The Italian Senate (NYSE:EWI) has approved Prime Minister Silvio Berlusconi’s revised €54 billion austerity plan, which is now set to be voted upon by the Chamber of Deputies. The upper house voted 165 to 141 to adopt the measure as protesters outside hurled smoke bombs and firecrackers at the Senate building in a second day of protests and a general strike against the measures.
The austerity package was announced on August 5 as a means of convincing the European Central Bank to buy Italian bonds after the yield on the 10-year note surged to a euro-era record of 6.4%. Italy is trying to persuade investors that it can handle its debt burden, which is the second-biggest in the euro zone.
While some unpopular measures were dropped from the package, new measures added yesterday to replace them have been wildly unpopular with Italians, tens of thousands of whom joined in a nationwide general strike on Tuesday staged by Italy’s (NYSE:EWI) largest union, CGIL, which claimed the plan unfairly targeted the middle and working classes. The latest austerity measures include a 3% “supertax” for anyone earning €300,000 or more per year, a sales tax increase of 1%, from 20% to 21%, and raising the age of retirement for women to 65. Still the new measures do away with a “solidarity tax” on incomes of €90,000 euros a year or more, and do away with roughly €1.8 billion in cuts to regional governments.
However, while news that the Senate passed the measures, which are also likely to be passed by the lower house, “ECB bond-buying can only offer a palliative cure,” says Nicholas Spiro, who runs Spiro Sovereign Strategy, a London- based consulting firm. “What ultimately matters is confidence in Italian policymaking, and increasingly there’s a feeling that this may require the appointment of a new government.” Bank of Italy Governor Mario Draghi, who is set to become the next ECB president on November 1, has said that the central bank’s bond buying is temporary, and that the purchases “cannot be used to circumvent the fundamental principle of budgetary discipline.”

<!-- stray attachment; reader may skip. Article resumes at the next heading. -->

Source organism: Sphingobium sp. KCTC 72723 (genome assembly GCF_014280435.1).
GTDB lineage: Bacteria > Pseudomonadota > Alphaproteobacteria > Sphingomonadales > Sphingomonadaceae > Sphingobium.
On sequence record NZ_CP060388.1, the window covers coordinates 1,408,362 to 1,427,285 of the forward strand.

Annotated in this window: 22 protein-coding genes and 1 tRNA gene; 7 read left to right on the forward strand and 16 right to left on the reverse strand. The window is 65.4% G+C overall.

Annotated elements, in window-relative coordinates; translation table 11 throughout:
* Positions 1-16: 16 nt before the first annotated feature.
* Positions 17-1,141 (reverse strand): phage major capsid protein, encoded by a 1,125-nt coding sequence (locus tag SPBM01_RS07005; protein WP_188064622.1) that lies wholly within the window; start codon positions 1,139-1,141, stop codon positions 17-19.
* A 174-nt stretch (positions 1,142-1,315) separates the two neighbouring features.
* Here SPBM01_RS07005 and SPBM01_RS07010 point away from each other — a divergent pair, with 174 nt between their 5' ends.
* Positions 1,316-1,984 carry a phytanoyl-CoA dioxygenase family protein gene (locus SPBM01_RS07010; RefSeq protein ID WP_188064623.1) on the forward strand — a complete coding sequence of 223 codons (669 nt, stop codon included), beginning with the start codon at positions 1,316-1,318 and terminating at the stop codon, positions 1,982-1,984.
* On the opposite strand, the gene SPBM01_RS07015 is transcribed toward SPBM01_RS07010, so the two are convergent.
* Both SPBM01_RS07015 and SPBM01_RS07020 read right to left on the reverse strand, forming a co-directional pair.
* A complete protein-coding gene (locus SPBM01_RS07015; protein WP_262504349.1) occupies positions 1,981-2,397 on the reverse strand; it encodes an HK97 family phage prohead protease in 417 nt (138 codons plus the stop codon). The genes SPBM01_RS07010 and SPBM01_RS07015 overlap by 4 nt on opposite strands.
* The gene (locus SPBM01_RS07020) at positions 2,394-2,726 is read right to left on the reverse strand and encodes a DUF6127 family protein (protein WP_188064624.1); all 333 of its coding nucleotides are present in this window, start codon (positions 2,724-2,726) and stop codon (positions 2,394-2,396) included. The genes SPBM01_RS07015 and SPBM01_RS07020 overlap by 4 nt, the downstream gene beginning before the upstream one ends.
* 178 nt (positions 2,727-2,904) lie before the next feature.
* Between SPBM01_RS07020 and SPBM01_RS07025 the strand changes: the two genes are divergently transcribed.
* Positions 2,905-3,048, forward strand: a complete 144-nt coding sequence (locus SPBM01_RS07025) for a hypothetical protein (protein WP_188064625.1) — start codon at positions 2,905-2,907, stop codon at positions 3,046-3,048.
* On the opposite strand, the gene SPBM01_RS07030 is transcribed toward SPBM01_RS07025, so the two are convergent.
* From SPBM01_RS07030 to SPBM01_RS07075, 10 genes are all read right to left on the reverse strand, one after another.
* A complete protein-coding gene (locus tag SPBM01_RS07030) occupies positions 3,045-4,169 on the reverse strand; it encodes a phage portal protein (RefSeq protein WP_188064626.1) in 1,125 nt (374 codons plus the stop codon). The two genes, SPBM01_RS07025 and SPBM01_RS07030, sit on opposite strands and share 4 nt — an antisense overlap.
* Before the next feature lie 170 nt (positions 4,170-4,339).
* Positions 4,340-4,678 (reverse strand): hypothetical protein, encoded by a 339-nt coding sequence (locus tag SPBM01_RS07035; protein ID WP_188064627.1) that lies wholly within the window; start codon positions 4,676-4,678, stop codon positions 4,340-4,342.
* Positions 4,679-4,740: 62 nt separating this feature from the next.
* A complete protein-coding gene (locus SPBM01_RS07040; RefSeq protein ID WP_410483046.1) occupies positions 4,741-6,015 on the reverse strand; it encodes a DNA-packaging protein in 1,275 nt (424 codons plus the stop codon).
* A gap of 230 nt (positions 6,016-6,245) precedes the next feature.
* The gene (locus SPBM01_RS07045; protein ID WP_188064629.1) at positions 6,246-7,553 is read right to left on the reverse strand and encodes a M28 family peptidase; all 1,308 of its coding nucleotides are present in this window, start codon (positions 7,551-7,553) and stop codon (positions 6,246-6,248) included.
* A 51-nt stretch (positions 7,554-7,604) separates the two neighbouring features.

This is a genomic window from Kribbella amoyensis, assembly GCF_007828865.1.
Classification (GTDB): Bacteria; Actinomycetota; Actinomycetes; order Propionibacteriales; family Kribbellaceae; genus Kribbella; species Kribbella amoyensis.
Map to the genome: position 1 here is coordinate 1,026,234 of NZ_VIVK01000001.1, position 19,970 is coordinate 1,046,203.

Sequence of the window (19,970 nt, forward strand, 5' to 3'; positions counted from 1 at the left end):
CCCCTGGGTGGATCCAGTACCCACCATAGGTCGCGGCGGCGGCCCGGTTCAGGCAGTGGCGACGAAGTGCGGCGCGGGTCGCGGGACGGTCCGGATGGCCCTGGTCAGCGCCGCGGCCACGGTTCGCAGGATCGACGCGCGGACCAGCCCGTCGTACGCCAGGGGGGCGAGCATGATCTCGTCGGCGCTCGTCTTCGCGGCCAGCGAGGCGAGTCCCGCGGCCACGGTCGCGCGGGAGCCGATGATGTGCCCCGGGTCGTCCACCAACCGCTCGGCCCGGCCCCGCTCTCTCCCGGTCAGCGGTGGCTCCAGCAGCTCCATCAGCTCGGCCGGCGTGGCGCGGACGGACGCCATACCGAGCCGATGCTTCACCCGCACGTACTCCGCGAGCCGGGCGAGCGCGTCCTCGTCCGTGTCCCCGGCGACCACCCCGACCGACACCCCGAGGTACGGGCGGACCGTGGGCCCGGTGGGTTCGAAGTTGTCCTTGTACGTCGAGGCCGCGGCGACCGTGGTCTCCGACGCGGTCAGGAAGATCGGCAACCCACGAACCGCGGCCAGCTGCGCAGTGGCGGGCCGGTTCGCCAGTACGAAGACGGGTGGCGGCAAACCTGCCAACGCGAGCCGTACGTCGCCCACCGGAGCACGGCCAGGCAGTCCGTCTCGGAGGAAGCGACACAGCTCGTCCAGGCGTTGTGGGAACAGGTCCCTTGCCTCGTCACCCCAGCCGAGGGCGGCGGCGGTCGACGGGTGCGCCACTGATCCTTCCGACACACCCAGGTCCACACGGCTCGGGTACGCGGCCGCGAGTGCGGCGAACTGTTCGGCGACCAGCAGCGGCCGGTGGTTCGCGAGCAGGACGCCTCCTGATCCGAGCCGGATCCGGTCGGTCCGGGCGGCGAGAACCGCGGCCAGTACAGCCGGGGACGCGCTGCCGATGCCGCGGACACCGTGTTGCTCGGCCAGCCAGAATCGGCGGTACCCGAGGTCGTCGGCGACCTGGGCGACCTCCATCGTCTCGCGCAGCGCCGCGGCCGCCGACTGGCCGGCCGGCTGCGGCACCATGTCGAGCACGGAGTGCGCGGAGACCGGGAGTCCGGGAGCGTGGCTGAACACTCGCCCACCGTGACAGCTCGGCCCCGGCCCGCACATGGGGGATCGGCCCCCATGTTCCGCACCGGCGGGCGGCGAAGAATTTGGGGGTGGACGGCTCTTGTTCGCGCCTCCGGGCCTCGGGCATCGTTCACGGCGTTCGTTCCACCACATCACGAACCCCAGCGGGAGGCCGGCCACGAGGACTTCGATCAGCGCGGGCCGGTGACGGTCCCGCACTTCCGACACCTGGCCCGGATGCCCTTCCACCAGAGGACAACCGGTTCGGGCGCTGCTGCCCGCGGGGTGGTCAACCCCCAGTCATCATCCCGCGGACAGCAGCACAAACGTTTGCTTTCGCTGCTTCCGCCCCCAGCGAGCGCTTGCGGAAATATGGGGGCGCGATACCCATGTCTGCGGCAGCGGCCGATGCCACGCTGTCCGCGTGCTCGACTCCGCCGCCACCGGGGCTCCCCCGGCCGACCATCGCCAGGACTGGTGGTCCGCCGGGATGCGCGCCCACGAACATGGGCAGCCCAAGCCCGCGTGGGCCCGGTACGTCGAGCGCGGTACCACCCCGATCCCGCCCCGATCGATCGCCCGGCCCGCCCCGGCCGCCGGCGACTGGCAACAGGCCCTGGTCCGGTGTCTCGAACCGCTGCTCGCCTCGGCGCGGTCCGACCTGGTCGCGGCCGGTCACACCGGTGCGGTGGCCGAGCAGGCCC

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Though budget cuts might be a necessary condition of the ECB’s bond-buying program, the bond-buying is only a short-term fix that requires the institution of longer-term measures, like spending cuts, in order to turn an economy around. But Italy’s deficit cuts may not be enough to convince the ECB to continue buying Italian bonds. Italy may have to institute further deficit cuts next month, said the chairman of the Senate Finance Committee, Mario Baldassarri, on Tuesday. “We may need another adjustment in three, four weeks which will be the real answer to the European Commission and to markets,” said Baldassarri, who added that a new plan might include more “spending cuts and non tax increases, structural reforms in terms of liberalization, privatizations, sales of public buildings and so on.”
European Union ETFs to watch on the news include: iShares MSCI Germany Index Fund (NYSE:EWG), iShares MSCI France Index (NYSE:EWQ), iShares MSCI Spain Index (NYSE:EWP), iShares MSCI Sweden Index (NYSE:EWD), iShares MSCI Italy Index (NYSE:EWI), iShares MSCI Belgium Investable Mkt (NYSE:EWK), iShares MSCI Netherlands Investable (NYSE:EWN), iShares MSCI Austria Investable Mkt (NYSE:EWO), iShares MSCI United Kingdom Index (NYSE:EWU).